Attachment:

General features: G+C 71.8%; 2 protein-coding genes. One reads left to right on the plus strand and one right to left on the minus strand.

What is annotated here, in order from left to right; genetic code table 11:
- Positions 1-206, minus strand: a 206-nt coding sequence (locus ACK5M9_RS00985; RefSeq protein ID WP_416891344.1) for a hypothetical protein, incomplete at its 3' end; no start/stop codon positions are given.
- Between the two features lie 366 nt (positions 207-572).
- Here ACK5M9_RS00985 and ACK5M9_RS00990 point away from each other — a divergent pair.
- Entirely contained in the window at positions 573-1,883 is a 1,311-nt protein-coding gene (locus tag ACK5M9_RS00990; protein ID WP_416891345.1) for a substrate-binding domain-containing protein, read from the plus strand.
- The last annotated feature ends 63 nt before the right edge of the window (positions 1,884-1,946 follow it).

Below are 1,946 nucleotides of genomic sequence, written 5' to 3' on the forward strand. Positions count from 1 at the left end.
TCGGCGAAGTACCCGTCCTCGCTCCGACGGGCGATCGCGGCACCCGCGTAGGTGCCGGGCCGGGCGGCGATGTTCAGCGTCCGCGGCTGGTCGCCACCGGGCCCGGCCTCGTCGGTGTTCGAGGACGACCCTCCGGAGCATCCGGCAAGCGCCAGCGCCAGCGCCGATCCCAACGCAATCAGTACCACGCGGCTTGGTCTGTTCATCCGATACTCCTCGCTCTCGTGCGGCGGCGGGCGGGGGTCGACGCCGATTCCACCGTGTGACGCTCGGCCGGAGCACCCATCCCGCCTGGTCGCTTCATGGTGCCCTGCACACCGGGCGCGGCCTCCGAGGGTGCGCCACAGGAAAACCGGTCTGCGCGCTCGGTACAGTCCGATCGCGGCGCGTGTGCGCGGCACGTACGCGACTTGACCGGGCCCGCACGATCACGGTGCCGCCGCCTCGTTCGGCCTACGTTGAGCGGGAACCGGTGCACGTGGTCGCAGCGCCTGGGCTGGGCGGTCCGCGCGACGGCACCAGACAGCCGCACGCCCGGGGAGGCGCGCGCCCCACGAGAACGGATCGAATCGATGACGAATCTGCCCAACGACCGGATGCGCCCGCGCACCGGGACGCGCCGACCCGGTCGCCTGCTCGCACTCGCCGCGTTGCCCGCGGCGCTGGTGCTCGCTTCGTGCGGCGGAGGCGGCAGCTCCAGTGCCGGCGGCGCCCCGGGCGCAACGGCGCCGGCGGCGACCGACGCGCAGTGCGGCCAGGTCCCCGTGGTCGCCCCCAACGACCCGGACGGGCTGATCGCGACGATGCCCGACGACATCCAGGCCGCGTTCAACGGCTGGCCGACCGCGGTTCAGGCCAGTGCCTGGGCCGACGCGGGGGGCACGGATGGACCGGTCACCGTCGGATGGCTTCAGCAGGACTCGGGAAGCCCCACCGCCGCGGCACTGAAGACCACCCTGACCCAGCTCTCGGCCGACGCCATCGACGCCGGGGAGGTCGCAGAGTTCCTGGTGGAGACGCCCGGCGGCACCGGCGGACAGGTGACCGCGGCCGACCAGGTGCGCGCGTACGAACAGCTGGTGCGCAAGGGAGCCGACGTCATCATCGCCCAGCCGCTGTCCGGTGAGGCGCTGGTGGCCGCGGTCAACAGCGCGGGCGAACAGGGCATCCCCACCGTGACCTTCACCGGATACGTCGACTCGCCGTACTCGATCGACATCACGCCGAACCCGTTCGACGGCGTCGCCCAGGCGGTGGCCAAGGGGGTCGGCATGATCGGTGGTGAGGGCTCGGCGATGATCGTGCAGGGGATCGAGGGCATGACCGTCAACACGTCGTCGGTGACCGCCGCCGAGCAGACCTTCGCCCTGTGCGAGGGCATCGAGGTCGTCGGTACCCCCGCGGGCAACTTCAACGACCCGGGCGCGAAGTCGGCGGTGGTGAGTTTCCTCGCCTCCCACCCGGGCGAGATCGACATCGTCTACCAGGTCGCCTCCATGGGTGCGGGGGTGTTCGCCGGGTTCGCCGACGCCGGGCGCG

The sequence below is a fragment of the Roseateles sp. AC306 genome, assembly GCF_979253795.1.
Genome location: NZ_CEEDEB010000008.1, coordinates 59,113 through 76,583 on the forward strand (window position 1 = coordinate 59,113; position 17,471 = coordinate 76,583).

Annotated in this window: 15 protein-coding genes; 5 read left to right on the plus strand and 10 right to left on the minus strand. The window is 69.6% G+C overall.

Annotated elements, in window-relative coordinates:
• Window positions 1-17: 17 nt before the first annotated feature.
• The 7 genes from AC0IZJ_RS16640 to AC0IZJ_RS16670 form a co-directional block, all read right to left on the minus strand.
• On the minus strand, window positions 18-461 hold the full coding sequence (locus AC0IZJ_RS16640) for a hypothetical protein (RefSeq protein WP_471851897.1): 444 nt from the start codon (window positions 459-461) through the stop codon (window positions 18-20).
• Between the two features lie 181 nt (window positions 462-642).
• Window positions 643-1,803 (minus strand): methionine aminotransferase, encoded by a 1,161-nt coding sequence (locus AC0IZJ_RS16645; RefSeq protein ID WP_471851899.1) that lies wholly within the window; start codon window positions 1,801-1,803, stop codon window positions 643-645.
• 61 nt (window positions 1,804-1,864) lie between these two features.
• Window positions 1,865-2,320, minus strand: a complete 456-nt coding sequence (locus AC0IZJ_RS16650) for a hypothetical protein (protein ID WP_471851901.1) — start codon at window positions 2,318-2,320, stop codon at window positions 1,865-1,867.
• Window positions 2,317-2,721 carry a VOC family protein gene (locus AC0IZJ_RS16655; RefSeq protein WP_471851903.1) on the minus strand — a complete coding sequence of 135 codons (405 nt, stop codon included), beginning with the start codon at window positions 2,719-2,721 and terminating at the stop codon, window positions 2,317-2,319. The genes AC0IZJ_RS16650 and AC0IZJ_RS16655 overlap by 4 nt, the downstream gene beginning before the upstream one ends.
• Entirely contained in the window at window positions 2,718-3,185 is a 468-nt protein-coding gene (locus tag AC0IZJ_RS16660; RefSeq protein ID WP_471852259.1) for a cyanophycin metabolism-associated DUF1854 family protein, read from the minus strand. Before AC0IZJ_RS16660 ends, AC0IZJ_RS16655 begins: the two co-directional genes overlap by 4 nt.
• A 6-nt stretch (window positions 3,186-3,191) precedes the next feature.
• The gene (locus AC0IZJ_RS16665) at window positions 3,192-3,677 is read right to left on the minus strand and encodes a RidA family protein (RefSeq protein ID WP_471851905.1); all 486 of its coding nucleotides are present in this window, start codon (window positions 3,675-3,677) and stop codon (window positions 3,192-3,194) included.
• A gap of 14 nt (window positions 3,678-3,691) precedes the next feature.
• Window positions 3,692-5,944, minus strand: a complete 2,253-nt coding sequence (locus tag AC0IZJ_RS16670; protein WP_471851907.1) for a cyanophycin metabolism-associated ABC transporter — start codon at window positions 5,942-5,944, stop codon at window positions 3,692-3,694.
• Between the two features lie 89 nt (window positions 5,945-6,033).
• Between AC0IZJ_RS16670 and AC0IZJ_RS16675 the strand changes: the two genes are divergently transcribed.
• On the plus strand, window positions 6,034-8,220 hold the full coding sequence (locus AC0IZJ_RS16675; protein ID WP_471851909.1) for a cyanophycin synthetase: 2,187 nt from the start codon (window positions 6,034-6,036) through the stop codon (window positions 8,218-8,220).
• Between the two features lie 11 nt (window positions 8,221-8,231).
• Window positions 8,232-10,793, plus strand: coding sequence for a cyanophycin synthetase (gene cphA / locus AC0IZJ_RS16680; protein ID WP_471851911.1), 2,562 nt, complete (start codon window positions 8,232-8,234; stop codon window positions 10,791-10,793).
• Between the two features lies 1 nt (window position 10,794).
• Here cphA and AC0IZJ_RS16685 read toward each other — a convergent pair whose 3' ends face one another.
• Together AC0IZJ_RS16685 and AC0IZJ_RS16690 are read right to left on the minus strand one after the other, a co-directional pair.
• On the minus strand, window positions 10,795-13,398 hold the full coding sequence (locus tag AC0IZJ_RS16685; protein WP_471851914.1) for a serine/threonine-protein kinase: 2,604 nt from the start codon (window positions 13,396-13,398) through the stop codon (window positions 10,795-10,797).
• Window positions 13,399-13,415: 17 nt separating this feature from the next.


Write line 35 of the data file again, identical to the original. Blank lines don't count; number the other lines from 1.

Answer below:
• On the minus strand, window positions 10,795-13,398 hold the full coding sequence (locus tag AC0IZJ_RS16685; protein WP_471851914.1) for a serine/threonine-protein kinase: 2,604 nt from the start codon (window positions 13,396-13,398) through the stop codon (window positions 10,795-10,797).